It has been three days since spies from Grief University set the DUST community on fire with their sabotage of a DUST Uni Planetary Conquest match. They boldly proclaimed their actions on the DUST forums, triggering a lively response from players that ranged from praise to recommendations to commit suicide. They followed up with another attack on R.I.f.t. later that evening, prompting the victims to create their own thread of discussion with the title "[HUMBLED] Infiltrated by spies in PC". More threads popped up, speculating as to the identity of Grief University's members and complaining that corporations could no longer accept new members without care or regard to their backgrounds. But what's most startling is a newly-made and now-locked thread entitled "Calling for the Removal of Jenza Aranda and Iron Wolf Saber from CPM0".
THE EVE-FPS CULTURE SHOCK
For those of us not in the know, DUST 514 is (or will be) heavily linked to the EVE Online universe. DUST mercenaries fight on EVE planets in low and high security systems for employers such as the Serpentis Corporation, Caldari State, or Ishukone. Corporations exist in both games, and while wallets are currently separate, player presences span both games.
EVE is the MMO that comes closest to actually living up to the "you can do anything" claim that companies toss around from time to time. You can attempt to peacefully mine or run missions against NPC pirates, manufacture components at a starbase you own, or explore space anomalies. All these are rather peaceful professions and somewhat similar to other MMO offerings. What makes EVE unique is the number and types of PvP actions you can partake in: piracy, fleet battles, harassment, extortion, scamming, spying, sabotage, embezzlement, and awoxing.
Awoxing is the act of using a spy character to cause overt harm or damage to a corporation. In EVE, this usually means sneaking a character into a corporation and blowing up, tackling, or harassing blues. In more extreme cases, an awoxer might warp an entire fleet directly into the waiting arms of the victims' enemy. Chain smokers live by awoxing; they sneak into high sec miner corporations that want nothing to do with PvP and promptly destroy their expensive ships, harvesting ISK and tears along the way.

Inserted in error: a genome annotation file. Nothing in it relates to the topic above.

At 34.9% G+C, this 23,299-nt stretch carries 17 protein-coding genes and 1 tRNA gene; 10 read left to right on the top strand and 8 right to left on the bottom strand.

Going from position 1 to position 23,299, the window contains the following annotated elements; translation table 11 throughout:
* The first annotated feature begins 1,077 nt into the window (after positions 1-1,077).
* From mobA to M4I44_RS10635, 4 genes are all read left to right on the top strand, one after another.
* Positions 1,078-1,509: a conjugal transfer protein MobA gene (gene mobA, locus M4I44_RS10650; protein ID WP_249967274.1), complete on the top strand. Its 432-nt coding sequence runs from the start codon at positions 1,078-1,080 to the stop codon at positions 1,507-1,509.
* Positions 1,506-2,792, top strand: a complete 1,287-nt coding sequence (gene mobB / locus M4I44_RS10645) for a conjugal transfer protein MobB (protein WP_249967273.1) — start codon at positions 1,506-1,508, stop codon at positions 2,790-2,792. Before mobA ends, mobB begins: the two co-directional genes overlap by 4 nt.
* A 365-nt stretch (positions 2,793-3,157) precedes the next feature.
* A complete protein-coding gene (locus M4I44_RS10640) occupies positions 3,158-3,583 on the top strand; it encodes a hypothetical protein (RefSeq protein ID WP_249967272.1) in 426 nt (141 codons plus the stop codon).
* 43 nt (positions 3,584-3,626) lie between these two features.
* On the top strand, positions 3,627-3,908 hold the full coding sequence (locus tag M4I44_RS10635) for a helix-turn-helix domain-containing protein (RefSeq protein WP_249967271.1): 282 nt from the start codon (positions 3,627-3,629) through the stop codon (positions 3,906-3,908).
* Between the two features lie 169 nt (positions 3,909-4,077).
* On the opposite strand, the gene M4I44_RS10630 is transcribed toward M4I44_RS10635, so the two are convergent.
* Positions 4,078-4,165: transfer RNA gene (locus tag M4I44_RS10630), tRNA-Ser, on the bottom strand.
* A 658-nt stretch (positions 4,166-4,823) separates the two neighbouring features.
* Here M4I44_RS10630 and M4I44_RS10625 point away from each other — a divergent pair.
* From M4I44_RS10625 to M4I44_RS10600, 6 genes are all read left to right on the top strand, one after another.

It's this kind of metagaming that FPS games lack. When someone sneaks into a clan and spies or wreaks havoc, they tend to be promptly booted, shamed, called all sorts of names, and potentially disqualified from whatever event they were involved in. Basically, it's a big no-no. In EVE, you get the opposite reaction. It's a fact of life and tends to provide capsuleers with entertainment. Whatever the carebears in space might claim, such behavior is not only expected, it's sanctioned by CCP.
THE BUILDING TENSION
DUST spent months of open beta with no viable metagame. Awoxing was technically possible, but with such an immature metagame it wasn't worthwhile. There were no star systems to lose, planets to burn, or players to scorn. The most advanced "awoxing" incidents were the efforts of Immobile Infantry and the like, discovering the inconsistent Grenade Gank and running over friendlies with jeeps. An orbital bombardment glitch was the closest thing there was to an exciting development in the game.
As a result, FPS players had time to become familiar with the meat grinder that DUST was. Everything was familiar to them. The game takes place on a map. Your tools are your guns and your equipment. Victory is claimed by killing others and taking capture points. If you didn't win, you hopped back into queue to try again. No persistence. No trickery. Just your "mad skills" and SP.
Meanwhile, EVE players sat and waited. They knew what to expect of New Eden. DUST just needed something like Planetary Conquest to facilitate the kind of brutal meta-gameplay they breathe. They speculated and, based on what they knew about Uprising, came up with plans to initiate the naive players that thought all battles would take place on the ground. A few days ago, they finally struck.